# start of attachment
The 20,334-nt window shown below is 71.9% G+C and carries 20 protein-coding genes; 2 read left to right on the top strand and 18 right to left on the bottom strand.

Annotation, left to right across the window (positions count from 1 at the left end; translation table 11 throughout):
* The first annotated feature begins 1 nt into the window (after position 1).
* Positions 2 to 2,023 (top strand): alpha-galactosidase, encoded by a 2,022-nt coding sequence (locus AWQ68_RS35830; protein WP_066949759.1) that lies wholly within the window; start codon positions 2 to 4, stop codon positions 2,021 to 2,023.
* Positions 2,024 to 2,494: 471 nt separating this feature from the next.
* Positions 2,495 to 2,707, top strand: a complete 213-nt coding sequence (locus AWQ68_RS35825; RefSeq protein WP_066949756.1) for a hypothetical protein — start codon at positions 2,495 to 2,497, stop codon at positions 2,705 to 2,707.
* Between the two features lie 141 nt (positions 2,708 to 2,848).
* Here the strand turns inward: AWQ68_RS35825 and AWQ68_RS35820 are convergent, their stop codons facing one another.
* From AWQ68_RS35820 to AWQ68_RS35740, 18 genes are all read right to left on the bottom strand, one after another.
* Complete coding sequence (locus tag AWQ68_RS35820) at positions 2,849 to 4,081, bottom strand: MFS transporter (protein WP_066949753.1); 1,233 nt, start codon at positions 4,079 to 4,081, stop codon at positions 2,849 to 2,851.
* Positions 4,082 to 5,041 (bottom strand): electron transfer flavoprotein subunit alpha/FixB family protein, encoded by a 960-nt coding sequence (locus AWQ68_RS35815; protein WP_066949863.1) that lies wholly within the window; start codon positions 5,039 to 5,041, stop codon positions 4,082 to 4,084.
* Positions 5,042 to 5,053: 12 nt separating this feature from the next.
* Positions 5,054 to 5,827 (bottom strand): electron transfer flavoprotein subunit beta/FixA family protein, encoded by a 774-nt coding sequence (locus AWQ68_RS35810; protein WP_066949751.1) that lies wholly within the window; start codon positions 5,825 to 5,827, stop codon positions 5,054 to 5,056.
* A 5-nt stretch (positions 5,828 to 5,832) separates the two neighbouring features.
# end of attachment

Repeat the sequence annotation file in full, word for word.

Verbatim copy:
The 20,334-nt window shown below is 71.9% G+C and carries 20 protein-coding genes; 2 read left to right on the top strand and 18 right to left on the bottom strand.

Annotation, left to right across the window (positions count from 1 at the left end; translation table 11 throughout):
* The first annotated feature begins 1 nt into the window (after position 1).
* Positions 2 to 2,023 (top strand): alpha-galactosidase, encoded by a 2,022-nt coding sequence (locus AWQ68_RS35830; protein WP_066949759.1) that lies wholly within the window; start codon positions 2 to 4, stop codon positions 2,021 to 2,023.
* Positions 2,024 to 2,494: 471 nt separating this feature from the next.
* Positions 2,495 to 2,707, top strand: a complete 213-nt coding sequence (locus AWQ68_RS35825; RefSeq protein WP_066949756.1) for a hypothetical protein — start codon at positions 2,495 to 2,497, stop codon at positions 2,705 to 2,707.
* Between the two features lie 141 nt (positions 2,708 to 2,848).
* Here the strand turns inward: AWQ68_RS35825 and AWQ68_RS35820 are convergent, their stop codons facing one another.
* From AWQ68_RS35820 to AWQ68_RS35740, 18 genes are all read right to left on the bottom strand, one after another.
* Complete coding sequence (locus tag AWQ68_RS35820) at positions 2,849 to 4,081, bottom strand: MFS transporter (protein WP_066949753.1); 1,233 nt, start codon at positions 4,079 to 4,081, stop codon at positions 2,849 to 2,851.
* Positions 4,082 to 5,041 (bottom strand): electron transfer flavoprotein subunit alpha/FixB family protein, encoded by a 960-nt coding sequence (locus AWQ68_RS35815; protein WP_066949863.1) that lies wholly within the window; start codon positions 5,039 to 5,041, stop codon positions 4,082 to 4,084.
* Positions 5,042 to 5,053: 12 nt separating this feature from the next.
* Positions 5,054 to 5,827 (bottom strand): electron transfer flavoprotein subunit beta/FixA family protein, encoded by a 774-nt coding sequence (locus AWQ68_RS35810; protein WP_066949751.1) that lies wholly within the window; start codon positions 5,825 to 5,827, stop codon positions 5,054 to 5,056.
* A 5-nt stretch (positions 5,828 to 5,832) separates the two neighbouring features.